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"Yu Yu Hakusho" Dead At 112 Episodes

by on October 29, 2005

Yusuke Urameshi is dead.

At least, that’s how the first episode ended. Or was that Tekken 5 or Mortal Kombat: Deadly Alliance? Either way, he’s been back for the better part of a hundred episodes at this point, and is currently fighting in the tournament to decide the fate of the demon realm. If he wins, everything’s safe for Earth. If he doesn’t, it’s all up to the new king of the world. He could bar anything from crossing over into our world or he could send an army there to destroy us.

Lucky is a family guy!

Yu Yu Hakusho has been FUNimation’s third-longest series so far (eclipsed by only the Dragon Ball-verse and Case Closed, though how far they go into that one remains to be seen), and it has definitely been a treat. In many ways, it’s the thinking man’s realistic Dragon Ball Z, and we’re finally at the end of the series. How does it all wrap up? Does it satisfy, or leave viewers wanting more of our favorite Spirit Detective? And did FUNimation finally cough up some extras?

“A Reason to Fight” is, cleverly enough, about Yusuke’s reason to fight. The kid has always had a reason, whether it was to regain his life, to save his gal, to defend his friends, and so forth. He realizes there’s no reason to fight in this tournament, outside of the ones he’d create himself. Is pure drive to win reason enough? The fight definitely gets tough in this match, and with Yusuke’s uncertainty, we’re not sure who will win.

“Closure” ends the fight in an unexpected way. Not to spoil, but the aftermath is very surprising and satisfactory, completely avoiding what you’d expect from a fighting show like this. As the end of the current plot, things are wrapped up enough, though a little too quickly. The episode has one incredibly saving grace of a joke, slightly breaking the fourth wall. It’s not “Newhart” shattering, but it’s definitely in line with some sitcom surprises.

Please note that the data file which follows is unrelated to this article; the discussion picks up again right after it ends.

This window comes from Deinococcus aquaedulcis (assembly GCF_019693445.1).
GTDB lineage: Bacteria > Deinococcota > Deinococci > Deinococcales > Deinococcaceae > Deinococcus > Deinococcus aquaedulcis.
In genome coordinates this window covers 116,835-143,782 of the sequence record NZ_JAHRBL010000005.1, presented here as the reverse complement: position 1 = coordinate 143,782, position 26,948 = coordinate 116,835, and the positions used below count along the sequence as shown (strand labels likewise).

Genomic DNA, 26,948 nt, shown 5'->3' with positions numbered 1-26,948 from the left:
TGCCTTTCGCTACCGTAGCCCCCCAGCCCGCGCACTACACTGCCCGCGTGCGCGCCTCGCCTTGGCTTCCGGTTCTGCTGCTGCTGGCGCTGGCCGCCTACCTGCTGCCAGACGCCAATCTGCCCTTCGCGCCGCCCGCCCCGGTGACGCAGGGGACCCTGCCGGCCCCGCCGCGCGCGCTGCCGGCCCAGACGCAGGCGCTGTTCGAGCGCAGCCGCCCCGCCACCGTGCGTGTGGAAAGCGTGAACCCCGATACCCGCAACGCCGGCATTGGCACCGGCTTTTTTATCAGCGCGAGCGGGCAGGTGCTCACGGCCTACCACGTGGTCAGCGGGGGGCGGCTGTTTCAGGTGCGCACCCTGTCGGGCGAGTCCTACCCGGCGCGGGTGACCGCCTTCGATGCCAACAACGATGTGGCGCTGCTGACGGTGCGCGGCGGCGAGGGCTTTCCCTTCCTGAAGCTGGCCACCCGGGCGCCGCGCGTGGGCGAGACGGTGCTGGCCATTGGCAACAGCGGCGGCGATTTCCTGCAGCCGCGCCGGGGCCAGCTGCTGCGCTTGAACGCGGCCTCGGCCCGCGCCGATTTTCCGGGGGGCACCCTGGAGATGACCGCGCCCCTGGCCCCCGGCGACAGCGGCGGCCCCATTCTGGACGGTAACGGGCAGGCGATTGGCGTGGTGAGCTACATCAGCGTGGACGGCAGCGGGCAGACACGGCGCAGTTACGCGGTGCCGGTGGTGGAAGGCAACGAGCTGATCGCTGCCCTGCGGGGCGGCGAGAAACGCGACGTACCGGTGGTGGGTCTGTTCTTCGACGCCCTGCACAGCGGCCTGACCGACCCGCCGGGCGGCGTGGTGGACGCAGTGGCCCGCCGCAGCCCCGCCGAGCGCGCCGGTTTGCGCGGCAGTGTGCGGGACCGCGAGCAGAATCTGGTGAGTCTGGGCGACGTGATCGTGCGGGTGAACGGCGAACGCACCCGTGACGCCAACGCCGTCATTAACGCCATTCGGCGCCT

On to the final episode, or “To the Future” in this case. Set a while after the tournament, all the remaining heroes meet up at Genkai’s place to reminisce about good times and prepare for bad ones. As the episode on the disc with the least action, it mostly consists of some good dialogue, and a very, very sweet ending.

Thus the tale of Yusuke Urameshi comes to a satisfying conclusion. While there will always be plots we want to revisit, or more adventures we’d love to see, any ending will be sad if done right, and to the creators’ credit, I was just plain sad.

The final spirit gun.

With the final volume of the series pressed and in my hands, I’m overjoyed to say FUNimation actually did one of the extras I was dying for. Almost overdid, actually. Depending on how you count, the disc has five or six commentaries, featuring the ADR and mixing people, the supporting cast, the writers and the leading cast. The voice of Yusuke, among many other roles, does a “Memoirs of Yu Yu Hakusho,” recalling his time on the series.

The debatable sixth commentary is nothing but outtakes and foul-ups, and neither covers the length of the whole episode nor references the one playing; I’d advise you just to turn off the TV monitor and listen. While the commentaries rarely touch upon what’s happening on screen (unless it’s something notable, like the hilarious narrator revelation), they definitely are informative and fun, so you’re going to love ’em. And the classic extras are here too: trailers, textless songs, kanji translations, and character profiles.

Yu Yu Hakusho was an excellent series and has finished its run with an excellent disc. Even if you haven’t followed every episode of the series, if you’re interested go grab this disc. Never seen YYH? Go back to the beginning and hop on the Spirit Detective bandwagon with the promise of a satisfying conclusion in the distance.

Episodes Included in this Volume
Episode 110- “A Reason to Fight”
Episode 111- “Closure”
Episode 112- “To the Future”

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